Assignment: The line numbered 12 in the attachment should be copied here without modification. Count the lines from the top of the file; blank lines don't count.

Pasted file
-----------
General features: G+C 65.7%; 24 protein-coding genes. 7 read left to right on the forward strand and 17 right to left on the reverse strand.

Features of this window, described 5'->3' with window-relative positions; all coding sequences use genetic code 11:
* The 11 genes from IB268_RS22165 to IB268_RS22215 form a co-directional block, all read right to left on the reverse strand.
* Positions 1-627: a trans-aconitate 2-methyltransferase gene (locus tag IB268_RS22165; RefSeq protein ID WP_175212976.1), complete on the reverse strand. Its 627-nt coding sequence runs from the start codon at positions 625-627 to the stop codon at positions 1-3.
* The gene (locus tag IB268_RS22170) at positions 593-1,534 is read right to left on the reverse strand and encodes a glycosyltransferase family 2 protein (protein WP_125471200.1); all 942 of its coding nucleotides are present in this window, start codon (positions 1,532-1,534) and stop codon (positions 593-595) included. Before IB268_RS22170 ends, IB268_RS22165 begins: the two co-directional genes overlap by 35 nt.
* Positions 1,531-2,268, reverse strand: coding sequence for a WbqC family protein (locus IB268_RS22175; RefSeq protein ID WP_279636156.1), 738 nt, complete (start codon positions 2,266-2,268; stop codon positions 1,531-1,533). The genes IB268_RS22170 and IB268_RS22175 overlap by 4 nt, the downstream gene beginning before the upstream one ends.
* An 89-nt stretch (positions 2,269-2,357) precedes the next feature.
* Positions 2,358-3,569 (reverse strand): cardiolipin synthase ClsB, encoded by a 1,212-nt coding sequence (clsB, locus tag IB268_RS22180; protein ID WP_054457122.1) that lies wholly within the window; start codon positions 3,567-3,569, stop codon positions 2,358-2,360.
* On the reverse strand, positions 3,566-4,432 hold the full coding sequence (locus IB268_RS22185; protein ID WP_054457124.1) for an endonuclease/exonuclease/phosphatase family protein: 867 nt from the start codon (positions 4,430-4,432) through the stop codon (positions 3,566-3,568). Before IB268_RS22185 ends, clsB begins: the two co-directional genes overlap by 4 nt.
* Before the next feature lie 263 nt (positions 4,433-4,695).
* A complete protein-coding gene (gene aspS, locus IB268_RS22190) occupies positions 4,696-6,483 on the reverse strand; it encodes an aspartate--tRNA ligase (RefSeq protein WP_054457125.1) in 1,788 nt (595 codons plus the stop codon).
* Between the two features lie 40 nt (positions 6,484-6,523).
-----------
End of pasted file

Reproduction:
* Between the two features lie 40 nt (positions 6,484-6,523).